Prolimit asked me if I wanted to come along on a trip to shoot the new summer collection and to explore the Cape. They wanted to do this differently to previous years, not just doing the trip, but also giving us the opportunity to learn more about the Cape. On the second day we had the privilege of meeting Steve Spike, a surfer who is also very knowledgeable about weather. We visited him at his home in Kommetjie, south of the city, where he explained everything that goes on in the Cape and why and how weather fronts and water currents and systems change; from temperature to waves he explained everything. So with all the knowledge from Spike the trip could officially start.
We spent three days around Cape Town itself where the water is very cold, according to Spike varying between nine and 17 degrees, a big range in temperature. This has to do with the wind. The more southeast the wind blows, the colder the water, and on no-wind or onshore days the water usually gets much warmer. We had some crazy strong wind for these sessions around the Cape. After a good start we continued our journey further south and eastwards. Our second destination was Hermanus, a really nice town that is known in the kite world for its flat-water lagoon. This time we were not as lucky with the conditions, or at least that’s what we assumed looking at the forecast, which wasn’t great for wind and weather. We had to really search for the right lighting, wind and locations. This included a lot of early mornings and long drives but in the end it all came right and the results made it all worth it!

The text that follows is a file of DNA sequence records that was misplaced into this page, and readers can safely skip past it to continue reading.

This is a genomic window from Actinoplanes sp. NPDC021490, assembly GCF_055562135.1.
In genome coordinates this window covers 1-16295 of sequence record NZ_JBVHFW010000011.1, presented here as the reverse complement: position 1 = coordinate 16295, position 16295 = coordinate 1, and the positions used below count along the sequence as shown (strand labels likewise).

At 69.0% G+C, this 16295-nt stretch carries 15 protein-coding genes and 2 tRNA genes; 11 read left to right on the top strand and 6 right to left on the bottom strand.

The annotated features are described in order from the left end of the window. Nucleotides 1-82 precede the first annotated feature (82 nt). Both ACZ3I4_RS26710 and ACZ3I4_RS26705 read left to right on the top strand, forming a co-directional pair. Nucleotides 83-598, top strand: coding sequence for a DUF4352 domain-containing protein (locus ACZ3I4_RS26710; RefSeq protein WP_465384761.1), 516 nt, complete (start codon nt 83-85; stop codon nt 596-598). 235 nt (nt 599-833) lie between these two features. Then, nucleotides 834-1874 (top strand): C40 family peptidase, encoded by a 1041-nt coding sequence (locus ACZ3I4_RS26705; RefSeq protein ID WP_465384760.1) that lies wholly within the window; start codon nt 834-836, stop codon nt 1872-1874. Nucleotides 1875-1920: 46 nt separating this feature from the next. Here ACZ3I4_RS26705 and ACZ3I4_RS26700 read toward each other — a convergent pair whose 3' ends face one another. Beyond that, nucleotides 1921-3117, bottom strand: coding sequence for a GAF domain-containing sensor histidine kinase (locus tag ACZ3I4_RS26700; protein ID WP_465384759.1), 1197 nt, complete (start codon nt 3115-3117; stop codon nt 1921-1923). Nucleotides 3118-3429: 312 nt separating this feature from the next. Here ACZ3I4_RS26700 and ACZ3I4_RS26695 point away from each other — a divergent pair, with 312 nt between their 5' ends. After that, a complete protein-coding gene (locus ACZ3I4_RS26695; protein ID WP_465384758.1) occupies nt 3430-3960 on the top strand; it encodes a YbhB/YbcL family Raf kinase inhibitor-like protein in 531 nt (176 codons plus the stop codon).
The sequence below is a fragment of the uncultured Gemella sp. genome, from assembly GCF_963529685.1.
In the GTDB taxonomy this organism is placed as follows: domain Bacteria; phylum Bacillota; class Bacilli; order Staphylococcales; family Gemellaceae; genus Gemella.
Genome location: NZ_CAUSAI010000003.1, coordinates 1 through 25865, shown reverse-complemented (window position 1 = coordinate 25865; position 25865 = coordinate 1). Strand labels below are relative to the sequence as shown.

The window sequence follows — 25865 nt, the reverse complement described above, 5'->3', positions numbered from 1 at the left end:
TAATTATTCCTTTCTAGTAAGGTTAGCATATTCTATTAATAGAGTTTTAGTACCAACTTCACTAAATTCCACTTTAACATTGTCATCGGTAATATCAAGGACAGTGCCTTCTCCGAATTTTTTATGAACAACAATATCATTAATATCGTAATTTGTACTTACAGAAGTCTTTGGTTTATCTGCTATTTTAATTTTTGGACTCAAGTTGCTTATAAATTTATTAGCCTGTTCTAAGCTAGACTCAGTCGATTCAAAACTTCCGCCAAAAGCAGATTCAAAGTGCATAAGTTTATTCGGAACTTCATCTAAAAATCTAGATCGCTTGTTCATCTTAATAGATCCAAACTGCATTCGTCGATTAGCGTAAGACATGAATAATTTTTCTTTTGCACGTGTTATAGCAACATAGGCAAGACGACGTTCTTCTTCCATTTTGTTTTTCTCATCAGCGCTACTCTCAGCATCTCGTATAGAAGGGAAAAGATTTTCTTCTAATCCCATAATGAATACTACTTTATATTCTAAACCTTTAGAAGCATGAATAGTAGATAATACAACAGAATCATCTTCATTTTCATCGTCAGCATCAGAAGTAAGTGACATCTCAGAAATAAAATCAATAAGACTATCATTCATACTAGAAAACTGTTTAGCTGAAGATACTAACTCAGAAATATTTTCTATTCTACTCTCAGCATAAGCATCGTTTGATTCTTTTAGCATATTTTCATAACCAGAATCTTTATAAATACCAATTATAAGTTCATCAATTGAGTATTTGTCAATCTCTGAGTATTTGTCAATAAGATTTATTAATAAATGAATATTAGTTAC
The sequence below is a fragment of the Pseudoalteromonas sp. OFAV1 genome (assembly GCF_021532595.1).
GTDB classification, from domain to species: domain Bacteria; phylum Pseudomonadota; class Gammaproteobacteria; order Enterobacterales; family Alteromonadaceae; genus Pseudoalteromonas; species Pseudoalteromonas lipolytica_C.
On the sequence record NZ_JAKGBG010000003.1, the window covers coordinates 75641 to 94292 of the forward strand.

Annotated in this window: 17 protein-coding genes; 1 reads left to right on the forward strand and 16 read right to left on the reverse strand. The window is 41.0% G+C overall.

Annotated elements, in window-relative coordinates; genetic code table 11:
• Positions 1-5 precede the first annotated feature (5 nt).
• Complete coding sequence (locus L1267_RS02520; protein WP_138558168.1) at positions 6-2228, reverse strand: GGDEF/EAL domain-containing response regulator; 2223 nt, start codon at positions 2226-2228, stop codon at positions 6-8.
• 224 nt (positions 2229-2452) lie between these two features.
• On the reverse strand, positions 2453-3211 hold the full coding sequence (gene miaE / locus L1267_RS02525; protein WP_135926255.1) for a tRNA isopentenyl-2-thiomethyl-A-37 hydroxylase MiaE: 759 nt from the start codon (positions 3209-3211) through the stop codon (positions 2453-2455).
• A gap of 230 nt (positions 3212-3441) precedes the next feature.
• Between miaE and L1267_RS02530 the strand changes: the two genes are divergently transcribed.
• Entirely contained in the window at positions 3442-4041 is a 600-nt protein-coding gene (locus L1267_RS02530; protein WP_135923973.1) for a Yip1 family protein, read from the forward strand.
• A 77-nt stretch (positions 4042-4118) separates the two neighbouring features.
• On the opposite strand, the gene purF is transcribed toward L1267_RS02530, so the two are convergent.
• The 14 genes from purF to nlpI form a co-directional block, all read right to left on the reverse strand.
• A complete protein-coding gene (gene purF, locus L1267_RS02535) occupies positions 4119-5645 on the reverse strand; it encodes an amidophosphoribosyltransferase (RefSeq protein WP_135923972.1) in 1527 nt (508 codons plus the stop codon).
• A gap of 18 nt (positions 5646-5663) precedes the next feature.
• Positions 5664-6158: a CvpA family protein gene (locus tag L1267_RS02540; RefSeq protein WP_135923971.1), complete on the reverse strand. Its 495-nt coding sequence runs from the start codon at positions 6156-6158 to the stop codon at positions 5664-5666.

On the last stretch of our trip we made it to Cape Agulhas, the most southern point of Africa, a place I had never visited before. It was very unique in its character and definitely a beauty of its own, with warm, blue water and no one else kiting. In the space of one week we had gone from wearing winter wetsuits and almost getting brain freeze when under the water, to kiting in warm weather and getting away with just wearing a shorty. Thanks Prolimit for an awesome trip and for teaching me more about our climate and ocean currents. ■